Despite a short-term boost in home sales and volume in 2009, real estate appreciation continued to decline year-over-year. A new forecast predicts that US housing prices will continue to decline through early 2010, and then start appreciating in Spring. See the following article from HousingWire for more on this.
Home prices declined on a year-over-year basis by 11.6% and 10.1% in July and August, respectively, according to a new house price index compiled by First American CoreLogic.
Excluding distressed sales, year-over-year prices declined 6.8% in July and 6.2% in August.
Despite the year-over-year declines, the index has continued to show increased home prices on a month-over-month basis since March, although First American CoreLogic said some of the increases may be contributed to seasonal patterns.
The new index is calculated from a revised methodology and is drawn from an expanded transaction database. New features also include the ability to differentiate the difference in distressed and non-distressed sales and a 12-month forecast.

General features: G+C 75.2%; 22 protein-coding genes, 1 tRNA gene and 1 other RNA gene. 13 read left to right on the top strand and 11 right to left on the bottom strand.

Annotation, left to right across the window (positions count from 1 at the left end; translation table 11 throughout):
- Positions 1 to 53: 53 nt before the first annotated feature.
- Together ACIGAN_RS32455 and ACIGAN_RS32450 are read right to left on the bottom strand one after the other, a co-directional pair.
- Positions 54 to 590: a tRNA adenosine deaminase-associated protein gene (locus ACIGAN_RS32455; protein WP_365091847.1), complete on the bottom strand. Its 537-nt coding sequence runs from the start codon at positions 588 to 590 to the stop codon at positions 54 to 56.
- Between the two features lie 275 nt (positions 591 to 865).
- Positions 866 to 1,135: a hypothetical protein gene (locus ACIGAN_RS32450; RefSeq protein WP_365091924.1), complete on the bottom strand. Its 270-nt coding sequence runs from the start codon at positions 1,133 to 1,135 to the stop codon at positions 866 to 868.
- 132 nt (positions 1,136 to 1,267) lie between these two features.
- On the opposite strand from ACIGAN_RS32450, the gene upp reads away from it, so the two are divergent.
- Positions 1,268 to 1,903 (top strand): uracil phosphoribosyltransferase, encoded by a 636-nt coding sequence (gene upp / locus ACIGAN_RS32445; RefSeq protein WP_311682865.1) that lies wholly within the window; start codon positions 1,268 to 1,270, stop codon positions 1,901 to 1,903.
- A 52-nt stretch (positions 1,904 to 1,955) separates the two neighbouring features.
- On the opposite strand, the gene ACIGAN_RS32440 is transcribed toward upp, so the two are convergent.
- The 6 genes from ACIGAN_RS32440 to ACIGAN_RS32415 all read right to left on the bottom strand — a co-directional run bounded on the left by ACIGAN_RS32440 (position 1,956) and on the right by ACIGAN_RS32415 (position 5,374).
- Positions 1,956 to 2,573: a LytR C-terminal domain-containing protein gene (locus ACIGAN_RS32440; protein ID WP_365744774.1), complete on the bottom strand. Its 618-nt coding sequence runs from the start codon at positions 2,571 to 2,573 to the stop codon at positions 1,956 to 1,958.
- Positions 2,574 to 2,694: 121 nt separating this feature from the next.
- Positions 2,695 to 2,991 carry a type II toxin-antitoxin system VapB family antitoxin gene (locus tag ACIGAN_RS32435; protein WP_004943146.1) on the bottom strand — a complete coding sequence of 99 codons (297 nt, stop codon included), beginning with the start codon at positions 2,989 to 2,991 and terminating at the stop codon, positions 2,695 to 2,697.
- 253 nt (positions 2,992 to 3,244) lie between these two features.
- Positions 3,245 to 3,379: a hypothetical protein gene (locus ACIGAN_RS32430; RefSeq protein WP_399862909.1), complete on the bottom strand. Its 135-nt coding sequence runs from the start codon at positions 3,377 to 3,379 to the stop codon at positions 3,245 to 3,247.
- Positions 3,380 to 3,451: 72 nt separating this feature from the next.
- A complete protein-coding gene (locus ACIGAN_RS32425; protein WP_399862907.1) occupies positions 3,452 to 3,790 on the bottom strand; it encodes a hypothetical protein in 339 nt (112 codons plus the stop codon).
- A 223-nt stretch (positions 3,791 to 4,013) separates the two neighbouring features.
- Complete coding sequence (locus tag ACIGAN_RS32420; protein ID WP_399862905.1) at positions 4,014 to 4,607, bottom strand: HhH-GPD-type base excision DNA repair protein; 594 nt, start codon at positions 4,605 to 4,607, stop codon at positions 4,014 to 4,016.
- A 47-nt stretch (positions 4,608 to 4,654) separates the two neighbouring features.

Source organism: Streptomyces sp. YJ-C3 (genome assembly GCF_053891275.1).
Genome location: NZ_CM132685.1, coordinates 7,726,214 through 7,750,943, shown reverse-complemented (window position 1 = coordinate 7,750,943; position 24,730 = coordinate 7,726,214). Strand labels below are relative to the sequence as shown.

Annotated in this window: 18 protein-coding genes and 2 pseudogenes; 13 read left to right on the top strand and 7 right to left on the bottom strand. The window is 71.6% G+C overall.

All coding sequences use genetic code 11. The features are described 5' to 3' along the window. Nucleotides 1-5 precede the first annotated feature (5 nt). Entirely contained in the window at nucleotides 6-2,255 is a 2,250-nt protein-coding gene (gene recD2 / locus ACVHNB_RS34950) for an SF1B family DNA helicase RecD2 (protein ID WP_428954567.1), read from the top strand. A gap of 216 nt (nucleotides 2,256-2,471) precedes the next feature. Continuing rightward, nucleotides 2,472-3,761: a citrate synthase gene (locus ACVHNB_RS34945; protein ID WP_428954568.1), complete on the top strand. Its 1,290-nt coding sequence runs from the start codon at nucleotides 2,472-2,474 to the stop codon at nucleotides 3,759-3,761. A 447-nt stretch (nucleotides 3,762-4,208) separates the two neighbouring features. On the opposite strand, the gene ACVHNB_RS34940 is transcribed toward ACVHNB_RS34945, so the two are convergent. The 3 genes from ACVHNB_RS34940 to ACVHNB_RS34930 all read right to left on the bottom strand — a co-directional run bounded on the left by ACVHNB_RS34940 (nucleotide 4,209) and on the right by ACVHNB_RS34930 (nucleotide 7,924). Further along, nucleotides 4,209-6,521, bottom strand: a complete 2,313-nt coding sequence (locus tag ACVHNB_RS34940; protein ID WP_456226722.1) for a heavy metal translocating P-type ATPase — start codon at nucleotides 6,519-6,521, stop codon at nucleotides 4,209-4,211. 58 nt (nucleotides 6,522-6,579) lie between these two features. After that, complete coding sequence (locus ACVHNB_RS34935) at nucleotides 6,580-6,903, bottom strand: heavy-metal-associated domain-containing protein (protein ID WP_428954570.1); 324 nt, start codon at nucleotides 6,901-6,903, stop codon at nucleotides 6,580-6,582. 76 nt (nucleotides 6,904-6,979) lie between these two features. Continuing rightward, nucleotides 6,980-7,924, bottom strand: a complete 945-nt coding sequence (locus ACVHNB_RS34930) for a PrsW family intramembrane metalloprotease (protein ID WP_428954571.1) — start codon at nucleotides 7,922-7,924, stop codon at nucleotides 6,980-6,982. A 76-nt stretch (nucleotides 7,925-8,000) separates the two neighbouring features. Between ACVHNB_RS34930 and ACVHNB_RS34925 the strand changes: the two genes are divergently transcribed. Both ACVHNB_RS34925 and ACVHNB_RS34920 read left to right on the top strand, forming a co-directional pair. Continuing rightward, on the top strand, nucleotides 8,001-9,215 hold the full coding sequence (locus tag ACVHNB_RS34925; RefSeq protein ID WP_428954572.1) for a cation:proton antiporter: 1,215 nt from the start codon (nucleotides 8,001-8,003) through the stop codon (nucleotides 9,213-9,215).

The new forecast projects price declines will continue throughout the remainder of 2009 before hitting bottom in March 2010, based primarily on the impending expiration of the first-time homebuyer tax credit and the potential shadow inventory of foreclosed homes expected to hit the market soon.
“While the tax credit has given a short-term boost to both home sales and volume, its termination, combined with projected increases in foreclosure inventories, will place additional downward pressure on house prices this winter,” First American CoreLogic said.
By spring 2010, the national housing market should experience positive appreciation, the real estate metric firm said. Cumulative peak-to-through declines are expected to be 37% by March 2010. By August 2010, First American CoreLogic projects 12-month appreciation for national home prices will be 4.6% and that California and Florida, two states hit hardest by the housing downturn, will see gains in excess of 7%.
The five worst states in terms of annual depreciation, including distressed sales were Nevada (24.4%), Arizona (19.5%), Florida (16.8%), California (12.9%) and Oregon (12.5%). Excluding distressed sales, the worst performing states were Nevada (19.8%), Florida (14.9%), Arizona (14.8%), Idaho (10.6%), and Washington (10.5%).
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